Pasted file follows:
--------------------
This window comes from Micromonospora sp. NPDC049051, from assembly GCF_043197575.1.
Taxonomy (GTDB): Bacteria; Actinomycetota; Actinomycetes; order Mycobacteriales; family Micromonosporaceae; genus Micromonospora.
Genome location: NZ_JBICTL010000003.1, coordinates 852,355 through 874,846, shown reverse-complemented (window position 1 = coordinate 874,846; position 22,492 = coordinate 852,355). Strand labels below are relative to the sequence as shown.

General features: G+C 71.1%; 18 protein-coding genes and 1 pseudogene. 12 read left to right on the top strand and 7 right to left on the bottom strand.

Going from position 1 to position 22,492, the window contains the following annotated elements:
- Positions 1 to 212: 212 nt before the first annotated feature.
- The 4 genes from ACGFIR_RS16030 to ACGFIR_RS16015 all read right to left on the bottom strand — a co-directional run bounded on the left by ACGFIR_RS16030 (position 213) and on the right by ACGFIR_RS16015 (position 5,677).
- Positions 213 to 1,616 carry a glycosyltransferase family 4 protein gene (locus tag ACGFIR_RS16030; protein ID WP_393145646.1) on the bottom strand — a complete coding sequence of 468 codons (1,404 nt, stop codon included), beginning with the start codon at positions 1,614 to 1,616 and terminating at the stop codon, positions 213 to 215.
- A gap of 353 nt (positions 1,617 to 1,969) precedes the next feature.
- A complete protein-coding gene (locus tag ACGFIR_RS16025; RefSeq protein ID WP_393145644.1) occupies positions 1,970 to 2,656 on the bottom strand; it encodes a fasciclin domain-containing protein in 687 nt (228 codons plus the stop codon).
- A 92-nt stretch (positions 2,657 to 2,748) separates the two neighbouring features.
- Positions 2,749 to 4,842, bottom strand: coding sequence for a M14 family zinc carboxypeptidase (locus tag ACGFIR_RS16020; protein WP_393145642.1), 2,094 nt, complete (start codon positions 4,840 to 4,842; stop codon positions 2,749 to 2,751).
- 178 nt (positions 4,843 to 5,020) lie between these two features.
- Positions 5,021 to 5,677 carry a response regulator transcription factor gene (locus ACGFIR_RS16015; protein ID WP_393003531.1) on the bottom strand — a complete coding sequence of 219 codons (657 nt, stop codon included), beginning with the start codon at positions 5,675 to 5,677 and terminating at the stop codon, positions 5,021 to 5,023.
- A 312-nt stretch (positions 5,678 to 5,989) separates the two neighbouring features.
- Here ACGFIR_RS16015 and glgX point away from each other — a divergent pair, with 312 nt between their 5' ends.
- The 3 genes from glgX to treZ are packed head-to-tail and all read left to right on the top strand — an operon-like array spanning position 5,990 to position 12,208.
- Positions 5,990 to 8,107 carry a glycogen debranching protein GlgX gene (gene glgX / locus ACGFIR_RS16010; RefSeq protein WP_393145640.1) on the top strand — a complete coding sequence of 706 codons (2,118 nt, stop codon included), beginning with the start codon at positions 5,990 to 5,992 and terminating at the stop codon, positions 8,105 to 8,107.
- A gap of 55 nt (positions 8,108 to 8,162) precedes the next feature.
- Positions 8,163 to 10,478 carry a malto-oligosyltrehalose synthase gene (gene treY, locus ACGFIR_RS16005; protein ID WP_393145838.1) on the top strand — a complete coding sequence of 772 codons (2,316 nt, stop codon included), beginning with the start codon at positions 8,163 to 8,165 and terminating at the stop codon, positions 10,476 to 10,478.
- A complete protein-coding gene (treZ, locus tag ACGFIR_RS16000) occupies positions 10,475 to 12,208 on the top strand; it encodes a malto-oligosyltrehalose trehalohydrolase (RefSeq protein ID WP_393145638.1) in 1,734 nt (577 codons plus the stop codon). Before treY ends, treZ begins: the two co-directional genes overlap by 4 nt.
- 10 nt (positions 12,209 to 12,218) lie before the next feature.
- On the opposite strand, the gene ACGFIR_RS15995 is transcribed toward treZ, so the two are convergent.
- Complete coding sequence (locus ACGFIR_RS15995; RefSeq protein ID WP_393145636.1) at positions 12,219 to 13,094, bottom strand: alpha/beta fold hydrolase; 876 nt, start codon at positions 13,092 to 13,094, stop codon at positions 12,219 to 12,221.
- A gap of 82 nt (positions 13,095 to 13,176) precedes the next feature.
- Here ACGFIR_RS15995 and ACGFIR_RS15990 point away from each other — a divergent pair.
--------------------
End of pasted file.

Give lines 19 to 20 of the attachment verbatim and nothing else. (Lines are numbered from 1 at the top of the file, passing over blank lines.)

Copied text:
- A gap of 55 nt (positions 8,108 to 8,162) precedes the next feature.
- Positions 8,163 to 10,478 carry a malto-oligosyltrehalose synthase gene (gene treY, locus ACGFIR_RS16005; protein ID WP_393145838.1) on the top strand — a complete coding sequence of 772 codons (2,316 nt, stop codon included), beginning with the start codon at positions 8,163 to 8,165 and terminating at the stop codon, positions 10,476 to 10,478.